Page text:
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Hope: A Tragedy: A Novel by Shalom Auslander

Hope: A Tragedy: A Novel (edition 2012)

by Shalom Auslander

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3943527,176 (3.53)26
Title:Hope: A Tragedy: A Novel
Authors:Shalom Auslander
Info:Riverhead Hardcover (2012), Hardcover, 304 pages
Collections:Your library, Early Review Copy
Tags:fiction, new york state, holocaust, family interaction, anne frank

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Hope : A Tragedy by Shalom Auslander



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Showing 1-5 of 37 (next | show all)
Outrageously funny, so wildly original you forgive a certain amount of repetitiveness, a rude offspring of Philip Roth and Franz Kafka. The sort of book where you constantly want to put it down and call everyone you know to read them the passages you just read.

Solomon Kugel is a neurotic obsessed with death who recently moved with his family to a farmhouse in upstate New York. One night he hears noise coming from the attic, goes up to investigate, and discovers Anne Frank living up there. But not just any Anne Frank, but a cranky, old, foul-mouthed one who is trying to write a book but laboring under the weight of her previous book which, as she constantly reminds us, sold 32 million copies.

Meanwhile, downstairs Kugel's Mother is obsessed with the Holocaust, constantly invents stories about being a survivor, along with bizarre claims (like: see this lamp it's your uncle, but the sticker on it says "Made in Taiwan." Well they wouldn't put Made in Auschwitz on it would they. This then gets repeated with a bar of ivory soap).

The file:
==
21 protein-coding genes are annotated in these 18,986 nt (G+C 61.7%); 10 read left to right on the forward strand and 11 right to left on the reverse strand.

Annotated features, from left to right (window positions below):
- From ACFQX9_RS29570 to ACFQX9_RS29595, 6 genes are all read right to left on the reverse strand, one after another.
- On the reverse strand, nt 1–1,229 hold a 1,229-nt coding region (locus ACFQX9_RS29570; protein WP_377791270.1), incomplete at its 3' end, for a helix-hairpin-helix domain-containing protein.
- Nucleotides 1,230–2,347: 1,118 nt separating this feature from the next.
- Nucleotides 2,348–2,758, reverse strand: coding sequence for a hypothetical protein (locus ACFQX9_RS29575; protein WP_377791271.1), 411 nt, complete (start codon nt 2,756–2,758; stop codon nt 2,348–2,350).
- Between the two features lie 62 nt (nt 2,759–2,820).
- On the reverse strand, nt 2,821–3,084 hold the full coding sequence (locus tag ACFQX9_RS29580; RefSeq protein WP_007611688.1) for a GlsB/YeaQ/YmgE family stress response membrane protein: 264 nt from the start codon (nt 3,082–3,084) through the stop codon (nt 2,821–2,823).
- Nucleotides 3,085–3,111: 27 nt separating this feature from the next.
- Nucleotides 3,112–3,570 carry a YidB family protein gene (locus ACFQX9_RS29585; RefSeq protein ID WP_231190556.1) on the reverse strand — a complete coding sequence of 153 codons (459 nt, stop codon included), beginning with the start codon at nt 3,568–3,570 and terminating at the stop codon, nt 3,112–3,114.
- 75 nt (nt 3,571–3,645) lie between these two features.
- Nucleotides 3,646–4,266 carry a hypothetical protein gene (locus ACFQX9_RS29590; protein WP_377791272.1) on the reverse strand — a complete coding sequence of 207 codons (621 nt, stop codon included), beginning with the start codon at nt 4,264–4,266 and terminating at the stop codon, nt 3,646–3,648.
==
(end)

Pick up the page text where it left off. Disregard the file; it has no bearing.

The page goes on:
The book explores optimism vs. pessimism, the former being personified in Kugel's brother-in-law (Pinckus, who appears to be a stand in for Stephen Pinker) and the later in Kugel and his hilarious psychiatrist Professor Jove.

I don't want to spoil any more, you should just read it. ( )
  nosajeel | Jun 21, 2014 |
hideous ( )
  jeamjik | Sep 16, 2013 |
Solomon Kugel buys his family a farm house in the quiet town of Stockton NY, where nothing has ever happened.
Not long after moving in, a string of arson fires begin to occur in the area and Solomon Kugel finds an old woman living in the attic. She claims she is Anne Frank.
The book is reminiscent of Philip Roth and Portnoy's Complaint. Solomon is preoccupied by death and dying. He is continuously trying to determine the perfect last words, even keeping notebooks filled with his possible options.
He feels guilty about even thinking of kicking Anne out of the attic. His wife accuses him of putting everything and everyone else before his own wife and son. ( )
  aimless22 | Jun 12, 2013 |
I doubt I'll get around to this, but it might make a fun companion read to Anne Frank later this year.
  AlCracka | Apr 2, 2013 |
Tragedy this was. I realize this is satire of Holocaust porn, but I don't think I'm even qualified to either commend it or decry it. Without judging its subject matter and keeping only Kugel's mental state in mind, this was a great, fun read. But, how depressing, even as it was highly entertaining. All that fixation about last words. Poor, poor Kugel - with a mother like that he never had a chance. ( )
  Chaitra.Ganesh | Mar 30, 2013 |
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First words
It's funny: it isn't the fire that kills you, it's the smoke.
In the attic.
A ticking?
A tapping.
As if some mouse were gently crapping, crapping on his attic floor.
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Disambiguation notice
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Book description
On retrouve toute la verve et l'imagination iconoclaste de ce jeune écrivain , bien décidé à s'en servir pour démontrer les nuisances de tout fondamentalisme
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Relocating his family to an unremarkable rural town in New York in the hopes of starting over, Solomon Kugel must cope with his depressive mother, a local arsonist, and the discovery of a believed-dead historical specimen hiding in his attic.

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